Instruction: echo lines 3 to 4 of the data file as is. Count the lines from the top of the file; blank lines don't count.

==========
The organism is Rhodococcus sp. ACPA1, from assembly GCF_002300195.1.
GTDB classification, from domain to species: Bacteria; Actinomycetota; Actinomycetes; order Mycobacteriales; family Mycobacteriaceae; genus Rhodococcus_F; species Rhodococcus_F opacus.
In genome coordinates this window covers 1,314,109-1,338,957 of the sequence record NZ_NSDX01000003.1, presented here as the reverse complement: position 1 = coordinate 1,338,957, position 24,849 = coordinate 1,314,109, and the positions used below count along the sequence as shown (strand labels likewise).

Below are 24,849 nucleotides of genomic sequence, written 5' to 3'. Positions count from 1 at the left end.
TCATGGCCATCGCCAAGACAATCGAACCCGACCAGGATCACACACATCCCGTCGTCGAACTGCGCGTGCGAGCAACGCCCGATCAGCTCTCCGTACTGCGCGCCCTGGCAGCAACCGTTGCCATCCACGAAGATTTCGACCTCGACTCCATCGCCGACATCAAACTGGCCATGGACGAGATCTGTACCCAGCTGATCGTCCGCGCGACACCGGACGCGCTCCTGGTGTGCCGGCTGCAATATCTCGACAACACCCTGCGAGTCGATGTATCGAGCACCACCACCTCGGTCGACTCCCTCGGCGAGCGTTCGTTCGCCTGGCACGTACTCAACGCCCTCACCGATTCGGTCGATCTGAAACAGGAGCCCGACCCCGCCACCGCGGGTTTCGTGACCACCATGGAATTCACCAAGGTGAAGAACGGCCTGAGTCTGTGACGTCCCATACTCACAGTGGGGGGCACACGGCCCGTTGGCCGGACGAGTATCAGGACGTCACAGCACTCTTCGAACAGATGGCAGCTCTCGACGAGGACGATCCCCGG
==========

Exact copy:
In genome coordinates this window covers 1,314,109-1,338,957 of the sequence record NZ_NSDX01000003.1, presented here as the reverse complement: position 1 = coordinate 1,338,957, position 24,849 = coordinate 1,314,109, and the positions used below count along the sequence as shown (strand labels likewise).

Below are 24,849 nucleotides of genomic sequence, written 5' to 3'. Positions count from 1 at the left end.